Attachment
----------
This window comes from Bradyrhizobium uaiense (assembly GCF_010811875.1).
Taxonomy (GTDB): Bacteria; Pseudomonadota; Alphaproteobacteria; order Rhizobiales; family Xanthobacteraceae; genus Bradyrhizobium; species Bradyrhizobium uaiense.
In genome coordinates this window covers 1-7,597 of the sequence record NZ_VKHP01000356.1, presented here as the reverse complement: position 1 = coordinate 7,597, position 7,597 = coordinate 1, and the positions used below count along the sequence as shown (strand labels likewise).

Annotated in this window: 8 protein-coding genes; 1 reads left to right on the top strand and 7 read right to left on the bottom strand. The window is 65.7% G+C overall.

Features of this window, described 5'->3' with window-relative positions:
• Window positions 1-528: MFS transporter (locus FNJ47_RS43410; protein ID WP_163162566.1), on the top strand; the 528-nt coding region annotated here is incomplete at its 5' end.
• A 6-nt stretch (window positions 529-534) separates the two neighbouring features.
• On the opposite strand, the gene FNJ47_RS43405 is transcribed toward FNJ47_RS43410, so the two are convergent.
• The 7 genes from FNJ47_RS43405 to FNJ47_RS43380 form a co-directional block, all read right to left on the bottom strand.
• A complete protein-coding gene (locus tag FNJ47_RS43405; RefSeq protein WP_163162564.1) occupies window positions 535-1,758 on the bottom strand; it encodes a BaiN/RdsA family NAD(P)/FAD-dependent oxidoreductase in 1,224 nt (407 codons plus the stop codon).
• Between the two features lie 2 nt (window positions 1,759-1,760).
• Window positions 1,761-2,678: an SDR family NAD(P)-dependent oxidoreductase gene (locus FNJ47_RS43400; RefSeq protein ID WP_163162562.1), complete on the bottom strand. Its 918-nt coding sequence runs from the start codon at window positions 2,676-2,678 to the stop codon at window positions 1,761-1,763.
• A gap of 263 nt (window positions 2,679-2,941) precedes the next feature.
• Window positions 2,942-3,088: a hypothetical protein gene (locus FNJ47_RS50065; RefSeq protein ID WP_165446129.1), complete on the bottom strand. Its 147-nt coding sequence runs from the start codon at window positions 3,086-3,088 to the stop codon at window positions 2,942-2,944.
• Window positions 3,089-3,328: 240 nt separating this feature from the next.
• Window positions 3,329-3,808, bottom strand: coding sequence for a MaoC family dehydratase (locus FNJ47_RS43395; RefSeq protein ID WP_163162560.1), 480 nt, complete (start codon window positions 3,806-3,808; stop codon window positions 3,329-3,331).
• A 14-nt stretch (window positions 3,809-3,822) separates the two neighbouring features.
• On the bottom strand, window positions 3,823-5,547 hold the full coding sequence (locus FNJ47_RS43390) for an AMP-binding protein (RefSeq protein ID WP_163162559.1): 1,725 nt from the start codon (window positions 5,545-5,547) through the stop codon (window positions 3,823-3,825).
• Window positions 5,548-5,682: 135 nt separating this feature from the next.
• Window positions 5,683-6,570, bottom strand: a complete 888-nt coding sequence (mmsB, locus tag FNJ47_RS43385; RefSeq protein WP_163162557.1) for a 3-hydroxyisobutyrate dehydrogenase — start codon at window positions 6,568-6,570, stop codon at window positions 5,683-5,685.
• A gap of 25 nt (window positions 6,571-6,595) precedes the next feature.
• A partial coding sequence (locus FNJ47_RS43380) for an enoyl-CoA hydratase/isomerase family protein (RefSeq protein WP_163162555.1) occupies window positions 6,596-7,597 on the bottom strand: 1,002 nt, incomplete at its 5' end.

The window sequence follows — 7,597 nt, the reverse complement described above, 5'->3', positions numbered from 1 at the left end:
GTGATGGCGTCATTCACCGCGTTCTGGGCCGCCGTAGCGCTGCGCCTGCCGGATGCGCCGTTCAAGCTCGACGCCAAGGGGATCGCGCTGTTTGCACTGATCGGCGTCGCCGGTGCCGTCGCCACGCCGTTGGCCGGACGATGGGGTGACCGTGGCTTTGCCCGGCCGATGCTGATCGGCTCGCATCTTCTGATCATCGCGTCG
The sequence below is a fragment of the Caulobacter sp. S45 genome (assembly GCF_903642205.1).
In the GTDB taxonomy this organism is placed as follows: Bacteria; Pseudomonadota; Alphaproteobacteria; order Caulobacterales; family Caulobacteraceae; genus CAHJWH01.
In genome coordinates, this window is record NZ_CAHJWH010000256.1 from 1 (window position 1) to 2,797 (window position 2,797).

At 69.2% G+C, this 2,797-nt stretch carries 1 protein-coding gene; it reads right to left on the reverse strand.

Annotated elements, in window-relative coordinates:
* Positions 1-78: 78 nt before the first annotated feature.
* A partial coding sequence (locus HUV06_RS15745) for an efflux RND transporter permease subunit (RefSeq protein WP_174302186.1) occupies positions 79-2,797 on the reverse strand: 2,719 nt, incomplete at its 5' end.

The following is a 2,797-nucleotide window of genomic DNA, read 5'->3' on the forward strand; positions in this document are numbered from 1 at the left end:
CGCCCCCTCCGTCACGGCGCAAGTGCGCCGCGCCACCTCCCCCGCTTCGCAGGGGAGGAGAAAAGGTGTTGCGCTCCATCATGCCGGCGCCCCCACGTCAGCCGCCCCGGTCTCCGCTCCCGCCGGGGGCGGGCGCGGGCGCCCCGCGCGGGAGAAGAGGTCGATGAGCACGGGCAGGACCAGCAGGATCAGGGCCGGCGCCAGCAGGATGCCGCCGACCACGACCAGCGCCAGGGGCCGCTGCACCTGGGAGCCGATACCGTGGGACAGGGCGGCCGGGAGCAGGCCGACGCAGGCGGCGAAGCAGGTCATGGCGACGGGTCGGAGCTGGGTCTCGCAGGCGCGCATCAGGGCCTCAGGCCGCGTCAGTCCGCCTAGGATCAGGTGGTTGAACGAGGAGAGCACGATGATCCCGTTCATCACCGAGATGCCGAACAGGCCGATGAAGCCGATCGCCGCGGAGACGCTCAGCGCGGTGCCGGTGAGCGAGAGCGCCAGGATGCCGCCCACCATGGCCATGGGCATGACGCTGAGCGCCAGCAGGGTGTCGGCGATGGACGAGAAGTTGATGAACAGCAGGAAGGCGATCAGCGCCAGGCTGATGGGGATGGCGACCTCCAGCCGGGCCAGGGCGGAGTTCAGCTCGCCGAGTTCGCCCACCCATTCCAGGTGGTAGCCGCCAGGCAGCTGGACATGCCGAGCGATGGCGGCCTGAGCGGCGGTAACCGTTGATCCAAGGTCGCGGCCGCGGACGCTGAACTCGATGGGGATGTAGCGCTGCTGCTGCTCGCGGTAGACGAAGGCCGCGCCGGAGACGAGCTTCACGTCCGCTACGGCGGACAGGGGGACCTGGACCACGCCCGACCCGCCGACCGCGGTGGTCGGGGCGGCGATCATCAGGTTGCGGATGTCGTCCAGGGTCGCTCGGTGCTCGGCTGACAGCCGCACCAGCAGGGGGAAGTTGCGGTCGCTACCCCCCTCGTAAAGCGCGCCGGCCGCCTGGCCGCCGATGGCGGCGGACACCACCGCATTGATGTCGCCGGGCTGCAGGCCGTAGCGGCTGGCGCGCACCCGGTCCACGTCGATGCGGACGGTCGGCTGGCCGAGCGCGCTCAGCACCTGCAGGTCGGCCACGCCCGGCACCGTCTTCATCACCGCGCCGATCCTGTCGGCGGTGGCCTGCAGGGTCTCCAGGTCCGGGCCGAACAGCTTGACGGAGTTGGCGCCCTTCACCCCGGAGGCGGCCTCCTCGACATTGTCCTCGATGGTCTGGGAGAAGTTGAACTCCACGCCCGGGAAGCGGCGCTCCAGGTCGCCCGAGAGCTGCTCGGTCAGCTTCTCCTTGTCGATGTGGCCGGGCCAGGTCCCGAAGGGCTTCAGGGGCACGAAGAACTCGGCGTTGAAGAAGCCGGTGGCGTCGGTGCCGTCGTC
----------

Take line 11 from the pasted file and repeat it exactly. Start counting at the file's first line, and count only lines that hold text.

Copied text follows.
• Between the two features lie 2 nt (window positions 1,759-1,760).